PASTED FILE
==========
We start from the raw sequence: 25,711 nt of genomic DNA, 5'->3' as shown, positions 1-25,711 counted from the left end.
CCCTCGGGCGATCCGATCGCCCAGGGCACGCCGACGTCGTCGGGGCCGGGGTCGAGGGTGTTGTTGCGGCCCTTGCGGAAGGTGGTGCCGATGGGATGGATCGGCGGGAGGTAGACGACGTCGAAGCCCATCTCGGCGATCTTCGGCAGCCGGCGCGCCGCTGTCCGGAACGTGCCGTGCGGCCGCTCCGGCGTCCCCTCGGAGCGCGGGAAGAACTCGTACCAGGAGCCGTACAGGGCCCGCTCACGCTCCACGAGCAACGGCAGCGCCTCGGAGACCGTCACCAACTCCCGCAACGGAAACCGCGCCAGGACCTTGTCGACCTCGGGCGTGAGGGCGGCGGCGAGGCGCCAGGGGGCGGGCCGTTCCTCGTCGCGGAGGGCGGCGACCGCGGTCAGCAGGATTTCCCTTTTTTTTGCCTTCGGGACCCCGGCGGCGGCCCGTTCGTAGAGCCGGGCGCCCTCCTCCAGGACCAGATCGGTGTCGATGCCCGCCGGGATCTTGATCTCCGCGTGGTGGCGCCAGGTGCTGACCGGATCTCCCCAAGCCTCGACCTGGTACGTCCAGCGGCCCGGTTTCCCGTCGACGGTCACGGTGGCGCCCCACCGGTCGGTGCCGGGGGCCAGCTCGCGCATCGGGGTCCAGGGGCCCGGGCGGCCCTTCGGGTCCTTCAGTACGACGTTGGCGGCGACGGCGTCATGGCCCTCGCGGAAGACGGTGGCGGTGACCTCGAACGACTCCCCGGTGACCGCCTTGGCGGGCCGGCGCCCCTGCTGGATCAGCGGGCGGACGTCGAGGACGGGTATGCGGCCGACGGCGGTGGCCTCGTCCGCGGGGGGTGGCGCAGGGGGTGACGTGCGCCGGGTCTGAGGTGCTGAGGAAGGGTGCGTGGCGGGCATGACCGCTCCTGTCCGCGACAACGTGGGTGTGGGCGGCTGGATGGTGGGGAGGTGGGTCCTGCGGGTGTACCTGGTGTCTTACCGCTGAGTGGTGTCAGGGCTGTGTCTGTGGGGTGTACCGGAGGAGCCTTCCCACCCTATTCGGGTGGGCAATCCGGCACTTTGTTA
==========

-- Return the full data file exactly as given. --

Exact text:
We start from the raw sequence: 25,711 nt of genomic DNA, 5'->3' as shown, positions 1-25,711 counted from the left end.
CCCTCGGGCGATCCGATCGCCCAGGGCACGCCGACGTCGTCGGGGCCGGGGTCGAGGGTGTTGTTGCGGCCCTTGCGGAAGGTGGTGCCGATGGGATGGATCGGCGGGAGGTAGACGACGTCGAAGCCCATCTCGGCGATCTTCGGCAGCCGGCGCGCCGCTGTCCGGAACGTGCCGTGCGGCCGCTCCGGCGTCCCCTCGGAGCGCGGGAAGAACTCGTACCAGGAGCCGTACAGGGCCCGCTCACGCTCCACGAGCAACGGCAGCGCCTCGGAGACCGTCACCAACTCCCGCAACGGAAACCGCGCCAGGACCTTGTCGACCTCGGGCGTGAGGGCGGCGGCGAGGCGCCAGGGGGCGGGCCGTTCCTCGTCGCGGAGGGCGGCGACCGCGGTCAGCAGGATTTCCCTTTTTTTTGCCTTCGGGACCCCGGCGGCGGCCCGTTCGTAGAGCCGGGCGCCCTCCTCCAGGACCAGATCGGTGTCGATGCCCGCCGGGATCTTGATCTCCGCGTGGTGGCGCCAGGTGCTGACCGGATCTCCCCAAGCCTCGACCTGGTACGTCCAGCGGCCCGGTTTCCCGTCGACGGTCACGGTGGCGCCCCACCGGTCGGTGCCGGGGGCCAGCTCGCGCATCGGGGTCCAGGGGCCCGGGCGGCCCTTCGGGTCCTTCAGTACGACGTTGGCGGCGACGGCGTCATGGCCCTCGCGGAAGACGGTGGCGGTGACCTCGAACGACTCCCCGGTGACCGCCTTGGCGGGCCGGCGCCCCTGCTGGATCAGCGGGCGGACGTCGAGGACGGGTATGCGGCCGACGGCGGTGGCCTCGTCCGCGGGGGGTGGCGCAGGGGGTGACGTGCGCCGGGTCTGAGGTGCTGAGGAAGGGTGCGTGGCGGGCATGACCGCTCCTGTCCGCGACAACGTGGGTGTGGGCGGCTGGATGGTGGGGAGGTGGGTCCTGCGGGTGTACCTGGTGTCTTACCGCTGAGTGGTGTCAGGGCTGTGTCTGTGGGGTGTACCGGAGGAGCCTTCCCACCCTATTCGGGTGGGCAATCCGGCACTTTGTTA